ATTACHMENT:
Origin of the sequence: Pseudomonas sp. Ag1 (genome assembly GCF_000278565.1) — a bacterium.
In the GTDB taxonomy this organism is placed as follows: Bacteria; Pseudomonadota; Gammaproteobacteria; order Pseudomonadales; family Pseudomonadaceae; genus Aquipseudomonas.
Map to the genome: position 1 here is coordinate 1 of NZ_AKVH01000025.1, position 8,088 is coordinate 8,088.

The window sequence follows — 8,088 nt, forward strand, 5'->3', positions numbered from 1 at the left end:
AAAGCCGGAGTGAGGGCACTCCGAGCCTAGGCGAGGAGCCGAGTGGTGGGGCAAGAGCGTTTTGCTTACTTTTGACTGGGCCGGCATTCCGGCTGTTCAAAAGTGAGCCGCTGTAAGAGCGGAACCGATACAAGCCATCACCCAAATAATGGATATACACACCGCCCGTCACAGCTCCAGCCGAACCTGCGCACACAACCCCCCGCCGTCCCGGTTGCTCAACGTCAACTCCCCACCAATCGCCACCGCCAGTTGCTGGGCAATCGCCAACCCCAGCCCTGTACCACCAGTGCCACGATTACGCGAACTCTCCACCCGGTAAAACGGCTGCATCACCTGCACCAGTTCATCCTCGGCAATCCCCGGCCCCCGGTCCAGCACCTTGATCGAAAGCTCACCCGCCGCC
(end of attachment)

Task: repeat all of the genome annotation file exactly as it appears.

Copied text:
Origin of the sequence: Pseudomonas sp. Ag1 (genome assembly GCF_000278565.1) — a bacterium.
In the GTDB taxonomy this organism is placed as follows: Bacteria; Pseudomonadota; Gammaproteobacteria; order Pseudomonadales; family Pseudomonadaceae; genus Aquipseudomonas.
Map to the genome: position 1 here is coordinate 1 of NZ_AKVH01000025.1, position 8,088 is coordinate 8,088.

The window sequence follows — 8,088 nt, forward strand, 5'->3', positions numbered from 1 at the left end:
AAAGCCGGAGTGAGGGCACTCCGAGCCTAGGCGAGGAGCCGAGTGGTGGGGCAAGAGCGTTTTGCTTACTTTTGACTGGGCCGGCATTCCGGCTGTTCAAAAGTGAGCCGCTGTAAGAGCGGAACCGATACAAGCCATCACCCAAATAATGGATATACACACCGCCCGTCACAGCTCCAGCCGAACCTGCGCACACAACCCCCCGCCGTCCCGGTTGCTCAACGTCAACTCCCCACCAATCGCCACCGCCAGTTGCTGGGCAATCGCCAACCCCAGCCCTGTACCACCAGTGCCACGATTACGCGAACTCTCCACCCGGTAAAACGGCTGCATCACCTGCACCAGTTCATCCTCGGCAATCCCCGGCCCCCGGTCCAGCACCTTGATCGAAAGCTCACCCGCCGCC